The second point (marginal income tax rates) often causes high income tax bracket people to pass on the Roth IRA conversion. Lower marginal income tax rates during retirement would favor not converting to Roth today. Let’s think about this, however. The current top federal income tax rate is 35%, which is low by historical standards. Your marginal income tax rate during retirement could be higher simply because the government decides to raise income tax rates overall. Also, consider all the sources of taxable income that you might have during retirement: required minimum distributions from IRAs and 401(k)s, pension income, Social Security income, annuity payouts, interest income, and dividend income. If your mortgage is paid off by retirement and you no longer have dependents, then your deductions and exemptions could be lower too. Also, the differences in marginal income tax rates among the highest, second highest, and third highest federal tax brackets are not large.

If your estate is likely to be subject to estate taxes, then there are estate tax benefits to doing a Roth IRA conversion. By converting pre-tax funds to a Roth IRA, you remove the income taxes paid on conversion from your gross estate while creating an investment account that is free of income taxes, subject to certain rules, for your heirs.

If you have excess cash to pay the income taxes on a Roth IRA conversion, I believe the strongest argument for doing a conversion is a behavioral one. A Roth IRA conversion allows you to pay a one-time cost today (the income taxes on conversion) to save a significant amount of income taxes, most likely, during retirement. You do not have to do anything further to achieve the future payoff other than keep your Roth IRA invested and not withdraw from your Roth IRA until retirement. Think of it this way. Paying the income taxes on a Roth IRA conversion is like making a one-time contribution to your Roth IRA, except that you are not limited to $5,000 or $6,000 per year. For many people, the alternative to a Roth IRA conversion is not to diligently invest the funds outside of the Roth IRA but to simply spend the money. A Roth IRA conversion makes it less likely that you will do something unwise with the money that you would otherwise use to pay the income taxes that will be due on conversion.

Year-End Financial Checklist

Can you believe that today starts the final month of 2011? Around this time of the year, many newspapers and magazines publish articles about year-end tax planning. While year-end is certainly a good time to do tax planning, it is also a good time to take stock of your financial situation and think about broader financial issues. The following are some things that you may want to consider. I will also throw in a couple of my favorite year-end tax tips as well.

  1. Evaluate your financial goals. Is buying a house one of your goals? If so, do you know how much income and savings you need to buy a home without jeopardizing your other financial goals? What if your goal is to get out of debt? Do you know how much debt you have right now? Do you have an action plan to accomplish your goal? Do you see the pattern? Get information. Make a plan. Execute the plan.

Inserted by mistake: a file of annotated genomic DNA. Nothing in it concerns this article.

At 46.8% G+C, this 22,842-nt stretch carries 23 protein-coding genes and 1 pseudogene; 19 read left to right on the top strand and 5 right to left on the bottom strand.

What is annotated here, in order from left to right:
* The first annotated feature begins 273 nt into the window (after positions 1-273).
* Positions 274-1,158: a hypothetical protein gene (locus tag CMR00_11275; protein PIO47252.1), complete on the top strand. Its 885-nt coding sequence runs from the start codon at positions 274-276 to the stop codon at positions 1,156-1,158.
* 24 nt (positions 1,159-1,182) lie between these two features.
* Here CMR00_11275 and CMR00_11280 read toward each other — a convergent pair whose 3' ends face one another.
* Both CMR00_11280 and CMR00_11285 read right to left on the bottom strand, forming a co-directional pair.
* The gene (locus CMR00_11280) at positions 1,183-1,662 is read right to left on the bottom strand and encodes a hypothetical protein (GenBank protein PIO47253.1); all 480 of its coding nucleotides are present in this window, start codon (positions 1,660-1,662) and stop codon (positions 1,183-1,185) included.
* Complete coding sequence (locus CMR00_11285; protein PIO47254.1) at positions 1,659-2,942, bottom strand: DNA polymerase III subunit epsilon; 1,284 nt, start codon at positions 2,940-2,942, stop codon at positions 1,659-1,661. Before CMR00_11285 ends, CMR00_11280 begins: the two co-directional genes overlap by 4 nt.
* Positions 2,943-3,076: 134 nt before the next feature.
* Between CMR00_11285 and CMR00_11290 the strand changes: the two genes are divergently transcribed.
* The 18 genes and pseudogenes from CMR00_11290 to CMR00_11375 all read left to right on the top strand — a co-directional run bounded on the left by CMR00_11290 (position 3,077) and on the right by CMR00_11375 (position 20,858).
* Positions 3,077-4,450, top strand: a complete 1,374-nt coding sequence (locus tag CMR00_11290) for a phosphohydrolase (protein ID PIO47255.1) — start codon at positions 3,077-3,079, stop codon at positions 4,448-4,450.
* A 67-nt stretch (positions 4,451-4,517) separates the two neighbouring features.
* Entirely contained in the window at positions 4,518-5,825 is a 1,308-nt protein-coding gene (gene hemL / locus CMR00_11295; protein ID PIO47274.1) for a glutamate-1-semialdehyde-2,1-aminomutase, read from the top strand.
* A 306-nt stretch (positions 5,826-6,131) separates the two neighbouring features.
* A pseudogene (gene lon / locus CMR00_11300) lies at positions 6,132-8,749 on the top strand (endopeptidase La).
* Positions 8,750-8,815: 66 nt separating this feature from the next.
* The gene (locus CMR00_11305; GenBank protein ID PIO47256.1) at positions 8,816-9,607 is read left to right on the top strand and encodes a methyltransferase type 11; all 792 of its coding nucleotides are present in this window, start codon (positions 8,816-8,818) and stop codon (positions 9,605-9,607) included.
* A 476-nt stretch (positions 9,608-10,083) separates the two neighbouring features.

2. Analyze your spending and saving patterns. Different people may have different goals, but many of these goals have one thing in common. You must save money to accomplish them. Do you know your average monthly spending? Can you estimate the recurring expenses that do not occur every month or every year, such as insurance premiums, home renovation costs, and automobile purchases? Do you know what percentage of your income is being saved? If you answered “no” to any of these questions, then now is a good time to get organized.
  3. Are you missing any necessary insurance policies? Do you rent an apartment but have no renters insurance? Do you have a sizeable net worth but no personal umbrella policy?
  4. Check every beneficiary designation. Life insurance policies and retirement accounts have beneficiary designations. You can also add beneficiary designations to regular bank and investment accounts through pay-on-death or transfer-on-death provisions. Check every beneficiary designation, especially if your family situation has changed recently (e.g., getting married, having children). These beneficiary designations override any provisions in your will.
  5. Contribute to a Roth IRA if you are eligible. Contributing to a Roth IRA is an excellent way to invest for retirement. Assets in a Roth IRA grow tax-free as long as you meet certain requirements when you withdraw the funds. You can contribute to a Roth IRA as long as you have earned compensation (e.g., wages or self-employment income) and your modified adjusted gross income (“MAGI”) is below certain limits. If you are single, you can contribute up to $5,000 to a Roth IRA if your MAGI is less than $107,000. If you are married, you and your spouse can each contribute up to $5,000 to Roth IRAs if your joint MAGI is less than $169,000. The $5,000 limit increases to $6,000 for those age 50 and older. You can contribute to a Roth IRA even if you participate in a 401(k) plan at work. You can make a Roth IRA contribution for tax year 2011 any time before April 15, 2012.
  6. Consider a Roth IRA conversion. If you are in an unusually low tax bracket this year (e.g., due to a break in your career or going back to school) and you have some extra cash to invest for retirement, then consider converting some of your Traditional IRA assets into a Roth IRA. You will have to pay regular income tax on the conversion amount, but that might be a good opportunistic investment if you are temporarily in a low tax bracket. Be careful, however, that the conversion does not push you into a higher tax bracket. Also, make sure that you have cash outside of your IRA to pay the income tax due on conversion. The deadline to make a Roth IRA conversion for tax year 2011 is December 31, 2011.